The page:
Chicago Blackhawks – a season of the unexpected & lessons learned


Chicago, IL — As we put a bow on the final game of the 2011/2012 season, I thought I would take a look back at the road the Chicago Blackhawks took to get to their fourth Stanley Cup playoffs in four years. The most common element throughout the year was it was a season of surprises both good and bad. Congratulations to the Chicago Blackhawks for making another post season and run for the Cup.

Starting with the pre-season, we saw the emergence of a young prospect Brandon Saad who will be a force in the NHL when he wears an Indianhead jersey.  He along with prospects Marcus McNeill and Phillip Danault all had solid years with their junior clubs or AHL/ECHL/WHL affiliates. However the biggest surprise among Hawks prospects has been Andrew Shaw who has no fear of the NHL or anyone who plays in it. His stats are pretty even between his AHL time in Rockford and his NHL time with the Blackhawks now that is saying a lot as the skill levels in the NHL are quite a bit different from the AHL. Call Shaw a very nice surprise indeed.

Lesson learned — always check your pockets for money. You could have everything you need under your own nose.

The Blackhawks learned from the prior year and got off to a fast start which in retrospect was a very good thing because it enabled them too survive a debacle in Alberta and a nine game losing streak.  The Edmonton Oilers and the Calgary Flames gave the Hawks fits this year along with a heavy heaping of embarrassment. If the Hawks were embarrassed by their massacre in Alberta they must have felt like the emperor with new cloths when they were riding so high and the wheels on their season came off and could have derailed the entire season. The Hawks literally had to go back to square one and change their game. The team struggled with their defensive play and consistency in games.

Lesson learned – don’t believe your own hype. Stay grounded and always remember the fundamentals; talent only gets you so far. Every team in the NHL can beat you.

Injuries and suspensions are part of the game but I cannot remember a season when so many injuries occurred and to key players. Toews, Montador, Hjalmarsson, Kruger & Lepisto all missed time at crucial points of the season. Toews is still out and is in question if he will even be back for the playoffs where the team will surely miss him. With the new tightening enforcement of head shots and boarding major game suspensions were handed out to Hawks. Daniel Carcillo got both a suspension and an injury when he boarded Tom Gilbert of Edmonton maybe not too surprising.  Duncan Keith’s elbowing to the head of Daniel Sedin very surprising.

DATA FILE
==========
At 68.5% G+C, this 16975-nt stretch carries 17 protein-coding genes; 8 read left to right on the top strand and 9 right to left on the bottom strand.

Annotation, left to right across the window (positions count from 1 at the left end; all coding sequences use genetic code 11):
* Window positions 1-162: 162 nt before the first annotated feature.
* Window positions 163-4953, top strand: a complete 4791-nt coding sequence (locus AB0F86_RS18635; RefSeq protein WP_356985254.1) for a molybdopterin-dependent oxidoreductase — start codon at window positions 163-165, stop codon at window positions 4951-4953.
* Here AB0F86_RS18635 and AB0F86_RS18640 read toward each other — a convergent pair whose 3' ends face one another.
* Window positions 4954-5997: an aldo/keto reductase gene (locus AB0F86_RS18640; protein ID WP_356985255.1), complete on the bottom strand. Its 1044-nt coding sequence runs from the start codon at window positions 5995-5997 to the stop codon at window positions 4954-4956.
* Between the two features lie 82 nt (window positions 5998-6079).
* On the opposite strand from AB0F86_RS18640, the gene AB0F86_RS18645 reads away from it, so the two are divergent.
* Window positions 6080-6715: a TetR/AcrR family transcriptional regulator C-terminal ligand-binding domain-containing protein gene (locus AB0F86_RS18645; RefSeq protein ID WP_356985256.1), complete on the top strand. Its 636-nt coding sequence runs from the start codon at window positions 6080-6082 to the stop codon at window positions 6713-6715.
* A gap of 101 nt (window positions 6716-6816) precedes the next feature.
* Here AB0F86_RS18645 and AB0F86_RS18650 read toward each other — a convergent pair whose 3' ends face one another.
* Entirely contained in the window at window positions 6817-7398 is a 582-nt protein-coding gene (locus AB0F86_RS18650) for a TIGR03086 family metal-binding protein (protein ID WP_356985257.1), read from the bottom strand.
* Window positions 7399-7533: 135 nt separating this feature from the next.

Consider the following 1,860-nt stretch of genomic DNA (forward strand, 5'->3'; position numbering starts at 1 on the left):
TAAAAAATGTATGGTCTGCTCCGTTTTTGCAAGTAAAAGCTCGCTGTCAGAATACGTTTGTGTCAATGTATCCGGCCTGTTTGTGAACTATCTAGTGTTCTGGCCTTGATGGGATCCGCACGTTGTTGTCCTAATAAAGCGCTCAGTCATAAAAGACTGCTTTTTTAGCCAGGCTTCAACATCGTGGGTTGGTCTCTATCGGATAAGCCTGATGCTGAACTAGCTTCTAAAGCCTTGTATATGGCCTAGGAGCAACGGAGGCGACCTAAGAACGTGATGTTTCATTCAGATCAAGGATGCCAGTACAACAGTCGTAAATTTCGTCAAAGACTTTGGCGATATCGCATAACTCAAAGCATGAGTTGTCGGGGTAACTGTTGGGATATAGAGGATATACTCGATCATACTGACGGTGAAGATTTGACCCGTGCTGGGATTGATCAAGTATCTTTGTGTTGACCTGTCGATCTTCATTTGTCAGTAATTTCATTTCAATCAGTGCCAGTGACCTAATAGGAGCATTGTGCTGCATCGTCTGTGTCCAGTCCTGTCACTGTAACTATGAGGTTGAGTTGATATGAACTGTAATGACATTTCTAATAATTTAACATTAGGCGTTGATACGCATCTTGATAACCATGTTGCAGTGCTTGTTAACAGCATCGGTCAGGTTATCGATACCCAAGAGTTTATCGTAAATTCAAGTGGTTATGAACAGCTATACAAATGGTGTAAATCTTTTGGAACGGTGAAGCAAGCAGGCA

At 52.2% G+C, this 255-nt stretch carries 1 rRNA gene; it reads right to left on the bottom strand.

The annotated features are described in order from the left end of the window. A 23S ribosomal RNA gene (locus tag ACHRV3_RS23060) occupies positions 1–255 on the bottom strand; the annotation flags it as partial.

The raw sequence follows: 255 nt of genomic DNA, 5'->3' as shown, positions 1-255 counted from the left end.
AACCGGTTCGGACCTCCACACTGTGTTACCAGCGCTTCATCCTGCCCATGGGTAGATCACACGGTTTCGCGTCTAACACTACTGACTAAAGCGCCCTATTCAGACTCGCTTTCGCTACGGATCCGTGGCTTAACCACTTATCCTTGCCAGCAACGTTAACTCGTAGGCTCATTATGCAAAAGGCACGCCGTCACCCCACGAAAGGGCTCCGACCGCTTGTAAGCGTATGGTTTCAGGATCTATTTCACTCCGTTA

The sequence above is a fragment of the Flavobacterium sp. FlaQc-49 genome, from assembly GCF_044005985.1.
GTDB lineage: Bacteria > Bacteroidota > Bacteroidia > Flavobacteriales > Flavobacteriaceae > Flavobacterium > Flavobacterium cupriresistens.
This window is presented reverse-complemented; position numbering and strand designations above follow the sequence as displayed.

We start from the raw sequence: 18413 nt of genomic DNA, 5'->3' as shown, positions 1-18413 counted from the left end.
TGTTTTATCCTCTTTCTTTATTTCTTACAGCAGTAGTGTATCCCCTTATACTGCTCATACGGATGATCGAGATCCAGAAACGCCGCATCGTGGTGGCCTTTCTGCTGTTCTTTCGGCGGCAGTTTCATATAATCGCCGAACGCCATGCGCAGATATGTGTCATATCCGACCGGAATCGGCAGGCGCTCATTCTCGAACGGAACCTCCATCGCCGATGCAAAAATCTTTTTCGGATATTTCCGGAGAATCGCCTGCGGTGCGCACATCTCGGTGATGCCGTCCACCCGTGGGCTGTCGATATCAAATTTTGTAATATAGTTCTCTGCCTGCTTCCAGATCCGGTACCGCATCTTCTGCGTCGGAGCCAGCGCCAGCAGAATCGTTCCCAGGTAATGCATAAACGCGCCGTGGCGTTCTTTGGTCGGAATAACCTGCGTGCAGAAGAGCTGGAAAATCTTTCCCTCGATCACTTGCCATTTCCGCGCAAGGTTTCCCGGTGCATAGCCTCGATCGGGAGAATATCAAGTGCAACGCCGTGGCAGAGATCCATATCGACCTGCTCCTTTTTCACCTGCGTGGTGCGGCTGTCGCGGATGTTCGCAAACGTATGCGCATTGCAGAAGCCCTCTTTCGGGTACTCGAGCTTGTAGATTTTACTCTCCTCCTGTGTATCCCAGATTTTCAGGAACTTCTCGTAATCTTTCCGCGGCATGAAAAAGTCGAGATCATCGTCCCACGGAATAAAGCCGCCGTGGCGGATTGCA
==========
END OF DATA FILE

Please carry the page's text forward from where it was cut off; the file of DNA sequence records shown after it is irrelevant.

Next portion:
Lesson learned – there is a time and a place for everything. Discipline & restraint are sometimes the best reactions. You have to think of your team first.

With all of the injuries and suspensions good did come out of it. We saw new leadership from Patrick Kane along with stalwarts Patrick Sharp, Marian Hossa & Brent Seabrook. The team came together and found a new way to win games despite all of the obstacles. They found a defensive game and a belief in one another to turn around a sinking ship at just the point in time during the season. Despite media and fan scrutiny this team never once turned on each other or threw each other under the bus.

Lesson learned – the whole is greater than the sum of it’s parts. If you play as a team and support one another only good things will come.  If you all work towards one goal together anything can be accomplished. Believe in yourselves and never listen to outsiders.

The trade deadline came and Scotty Bowman picked up Johnny Oduya from the Winnipeg Jets when the Blackhawks defense was in desperate need of some help. Duncan Keith and Brent Seabrook were playing some heavy minutes and needed some relief if the Hawks were going to push forward and make a play off run. I don’t think anyone thought Johnny Oduya would make a big impact for the Hawks but he sure has. He provided stability to a very shaky defensive unit.

Lesson learned – one man can make a difference. Always give your best because you may be the difference between success and failure of a team.

With a season filled with ups and downs, defensive woes and offensive spectacles the one thing that has been consistent was the inconsistencies of this team.  This team has looked downright dreadful to brilliant from one night to the next. When push comes to shove though it seems they always somehow find a way no matter who is leading the charges.

Lesson learned – the heart of a champion never dies!

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